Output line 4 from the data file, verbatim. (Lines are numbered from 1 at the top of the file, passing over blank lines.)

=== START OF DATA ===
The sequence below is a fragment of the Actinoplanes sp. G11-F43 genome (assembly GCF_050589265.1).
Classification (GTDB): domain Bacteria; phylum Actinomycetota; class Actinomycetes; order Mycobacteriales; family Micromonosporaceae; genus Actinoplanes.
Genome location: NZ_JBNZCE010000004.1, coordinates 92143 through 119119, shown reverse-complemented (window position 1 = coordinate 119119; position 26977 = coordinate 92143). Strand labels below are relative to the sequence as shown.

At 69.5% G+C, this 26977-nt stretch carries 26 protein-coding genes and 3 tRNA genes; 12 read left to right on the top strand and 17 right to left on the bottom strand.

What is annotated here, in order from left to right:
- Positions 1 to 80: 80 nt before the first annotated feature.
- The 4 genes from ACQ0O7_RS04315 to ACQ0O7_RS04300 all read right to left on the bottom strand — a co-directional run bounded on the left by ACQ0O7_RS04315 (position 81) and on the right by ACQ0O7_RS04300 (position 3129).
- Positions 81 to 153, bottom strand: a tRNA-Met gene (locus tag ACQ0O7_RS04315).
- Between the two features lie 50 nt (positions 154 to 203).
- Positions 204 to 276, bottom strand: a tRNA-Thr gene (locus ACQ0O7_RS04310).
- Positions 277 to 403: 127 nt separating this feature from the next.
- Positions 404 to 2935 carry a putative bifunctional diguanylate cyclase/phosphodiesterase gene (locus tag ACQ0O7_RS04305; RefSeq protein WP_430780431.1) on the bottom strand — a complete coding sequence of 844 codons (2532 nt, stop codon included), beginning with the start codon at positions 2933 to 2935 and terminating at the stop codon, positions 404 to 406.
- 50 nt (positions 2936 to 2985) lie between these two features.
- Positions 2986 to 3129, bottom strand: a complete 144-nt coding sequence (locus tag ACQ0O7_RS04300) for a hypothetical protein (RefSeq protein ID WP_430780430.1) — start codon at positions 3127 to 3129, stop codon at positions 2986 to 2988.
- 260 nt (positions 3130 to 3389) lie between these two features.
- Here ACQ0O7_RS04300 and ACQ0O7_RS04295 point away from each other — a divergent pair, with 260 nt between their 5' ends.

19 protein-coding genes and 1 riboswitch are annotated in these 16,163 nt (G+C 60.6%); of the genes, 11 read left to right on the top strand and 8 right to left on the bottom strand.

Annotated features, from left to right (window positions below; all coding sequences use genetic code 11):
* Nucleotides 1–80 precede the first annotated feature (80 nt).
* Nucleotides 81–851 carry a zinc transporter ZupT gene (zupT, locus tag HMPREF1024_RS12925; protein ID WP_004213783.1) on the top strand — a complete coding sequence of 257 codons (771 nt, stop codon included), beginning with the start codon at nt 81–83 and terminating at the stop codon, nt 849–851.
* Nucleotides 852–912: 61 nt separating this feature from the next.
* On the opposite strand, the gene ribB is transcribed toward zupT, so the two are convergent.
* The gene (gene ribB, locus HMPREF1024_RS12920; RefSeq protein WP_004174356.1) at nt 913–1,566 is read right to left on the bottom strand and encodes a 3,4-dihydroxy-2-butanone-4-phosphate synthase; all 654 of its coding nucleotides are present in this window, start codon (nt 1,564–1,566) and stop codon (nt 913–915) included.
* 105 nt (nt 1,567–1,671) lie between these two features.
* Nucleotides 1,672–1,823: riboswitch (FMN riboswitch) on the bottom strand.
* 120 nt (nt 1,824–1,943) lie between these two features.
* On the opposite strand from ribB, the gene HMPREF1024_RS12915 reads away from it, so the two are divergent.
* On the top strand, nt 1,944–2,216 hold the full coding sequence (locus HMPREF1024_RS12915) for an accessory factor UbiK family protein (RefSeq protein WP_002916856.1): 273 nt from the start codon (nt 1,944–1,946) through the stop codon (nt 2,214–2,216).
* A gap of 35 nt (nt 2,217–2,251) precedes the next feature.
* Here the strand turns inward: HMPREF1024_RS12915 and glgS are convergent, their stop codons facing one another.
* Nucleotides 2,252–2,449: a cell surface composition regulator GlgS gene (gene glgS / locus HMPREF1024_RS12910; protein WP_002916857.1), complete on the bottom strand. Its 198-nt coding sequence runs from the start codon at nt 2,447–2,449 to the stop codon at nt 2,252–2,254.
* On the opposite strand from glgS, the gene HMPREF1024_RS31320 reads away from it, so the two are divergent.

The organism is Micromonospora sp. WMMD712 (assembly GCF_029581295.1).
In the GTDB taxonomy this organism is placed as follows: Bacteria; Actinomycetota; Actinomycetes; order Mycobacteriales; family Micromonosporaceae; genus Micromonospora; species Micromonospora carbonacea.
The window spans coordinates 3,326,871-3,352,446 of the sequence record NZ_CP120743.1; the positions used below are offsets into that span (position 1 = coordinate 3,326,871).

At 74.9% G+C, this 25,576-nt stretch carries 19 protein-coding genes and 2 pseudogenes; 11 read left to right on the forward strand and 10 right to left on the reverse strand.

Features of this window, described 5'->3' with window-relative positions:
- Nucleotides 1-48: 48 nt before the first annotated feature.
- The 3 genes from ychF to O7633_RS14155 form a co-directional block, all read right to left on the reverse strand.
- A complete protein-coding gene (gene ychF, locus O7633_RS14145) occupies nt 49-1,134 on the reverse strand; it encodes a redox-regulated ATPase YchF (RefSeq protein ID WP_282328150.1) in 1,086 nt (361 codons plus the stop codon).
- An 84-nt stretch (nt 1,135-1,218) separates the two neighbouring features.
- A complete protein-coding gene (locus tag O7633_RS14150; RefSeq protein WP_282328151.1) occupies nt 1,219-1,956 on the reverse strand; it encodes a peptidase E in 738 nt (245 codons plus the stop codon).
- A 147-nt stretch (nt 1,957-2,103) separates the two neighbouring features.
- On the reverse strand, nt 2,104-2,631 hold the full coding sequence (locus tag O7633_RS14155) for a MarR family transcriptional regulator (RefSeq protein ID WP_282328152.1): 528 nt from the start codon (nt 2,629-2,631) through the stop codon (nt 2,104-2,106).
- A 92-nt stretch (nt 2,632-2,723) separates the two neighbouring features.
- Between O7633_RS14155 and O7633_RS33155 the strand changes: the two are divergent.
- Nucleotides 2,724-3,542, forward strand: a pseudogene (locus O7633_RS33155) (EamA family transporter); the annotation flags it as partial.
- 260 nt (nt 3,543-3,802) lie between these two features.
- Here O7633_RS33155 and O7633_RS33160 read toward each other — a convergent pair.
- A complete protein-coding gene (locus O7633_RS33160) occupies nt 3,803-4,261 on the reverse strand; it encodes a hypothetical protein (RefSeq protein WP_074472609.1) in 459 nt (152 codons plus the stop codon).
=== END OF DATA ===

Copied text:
At 69.5% G+C, this 26977-nt stretch carries 26 protein-coding genes and 3 tRNA genes; 12 read left to right on the top strand and 17 right to left on the bottom strand.